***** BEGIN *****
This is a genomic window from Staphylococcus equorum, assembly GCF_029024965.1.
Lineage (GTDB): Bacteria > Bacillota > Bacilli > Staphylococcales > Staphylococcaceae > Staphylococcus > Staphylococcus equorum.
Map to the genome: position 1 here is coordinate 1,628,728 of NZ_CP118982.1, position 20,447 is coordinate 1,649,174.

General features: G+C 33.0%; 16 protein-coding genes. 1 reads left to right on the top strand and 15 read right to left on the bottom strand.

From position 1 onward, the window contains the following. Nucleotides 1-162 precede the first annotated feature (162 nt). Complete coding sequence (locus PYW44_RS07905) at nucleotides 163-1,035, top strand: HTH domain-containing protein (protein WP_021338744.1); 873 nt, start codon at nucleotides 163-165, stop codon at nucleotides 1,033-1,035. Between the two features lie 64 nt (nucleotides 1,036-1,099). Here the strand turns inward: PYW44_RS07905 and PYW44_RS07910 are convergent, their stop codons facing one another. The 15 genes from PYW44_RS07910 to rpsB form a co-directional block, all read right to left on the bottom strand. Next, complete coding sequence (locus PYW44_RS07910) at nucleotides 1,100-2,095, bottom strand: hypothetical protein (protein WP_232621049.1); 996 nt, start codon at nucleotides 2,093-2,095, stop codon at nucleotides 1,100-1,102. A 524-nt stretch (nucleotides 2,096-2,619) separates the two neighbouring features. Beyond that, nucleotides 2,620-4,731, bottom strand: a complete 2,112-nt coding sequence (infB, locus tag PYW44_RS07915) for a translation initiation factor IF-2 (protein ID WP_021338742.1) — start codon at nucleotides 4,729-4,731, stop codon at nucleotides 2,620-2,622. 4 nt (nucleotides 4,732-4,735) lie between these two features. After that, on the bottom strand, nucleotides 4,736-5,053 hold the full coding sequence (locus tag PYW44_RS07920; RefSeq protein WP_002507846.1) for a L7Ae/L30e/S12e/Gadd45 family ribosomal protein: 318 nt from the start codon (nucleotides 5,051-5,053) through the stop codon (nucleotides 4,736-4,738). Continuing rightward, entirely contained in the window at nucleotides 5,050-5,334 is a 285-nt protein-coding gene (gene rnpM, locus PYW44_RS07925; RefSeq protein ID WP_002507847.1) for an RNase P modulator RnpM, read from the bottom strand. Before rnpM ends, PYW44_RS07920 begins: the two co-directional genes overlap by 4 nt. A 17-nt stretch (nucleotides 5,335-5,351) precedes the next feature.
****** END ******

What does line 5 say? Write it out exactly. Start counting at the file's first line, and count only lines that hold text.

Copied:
From position 1 onward, the window contains the following. Nucleotides 1-162 precede the first annotated feature (162 nt). Complete coding sequence (locus PYW44_RS07905) at nucleotides 163-1,035, top strand: HTH domain-containing protein (protein WP_021338744.1); 873 nt, start codon at nucleotides 163-165, stop codon at nucleotides 1,033-1,035. Between the two features lie 64 nt (nucleotides 1,036-1,099). Here the strand turns inward: PYW44_RS07905 and PYW44_RS07910 are convergent, their stop codons facing one another. The 15 genes from PYW44_RS07910 to rpsB form a co-directional block, all read right to left on the bottom strand. Next, complete coding sequence (locus PYW44_RS07910) at nucleotides 1,100-2,095, bottom strand: hypothetical protein (protein WP_232621049.1); 996 nt, start codon at nucleotides 2,093-2,095, stop codon at nucleotides 1,100-1,102. A 524-nt stretch (nucleotides 2,096-2,619) separates the two neighbouring features. Beyond that, nucleotides 2,620-4,731, bottom strand: a complete 2,112-nt coding sequence (infB, locus tag PYW44_RS07915) for a translation initiation factor IF-2 (protein ID WP_021338742.1) — start codon at nucleotides 4,729-4,731, stop codon at nucleotides 2,620-2,622. 4 nt (nucleotides 4,732-4,735) lie between these two features. After that, on the bottom strand, nucleotides 4,736-5,053 hold the full coding sequence (locus tag PYW44_RS07920; RefSeq protein WP_002507846.1) for a L7Ae/L30e/S12e/Gadd45 family ribosomal protein: 318 nt from the start codon (nucleotides 5,051-5,053) through the stop codon (nucleotides 4,736-4,738). Continuing rightward, entirely contained in the window at nucleotides 5,050-5,334 is a 285-nt protein-coding gene (gene rnpM, locus PYW44_RS07925; RefSeq protein ID WP_002507847.1) for an RNase P modulator RnpM, read from the bottom strand. Before rnpM ends, PYW44_RS07920 begins: the two co-directional genes overlap by 4 nt. A 17-nt stretch (nucleotides 5,335-5,351) precedes the next feature.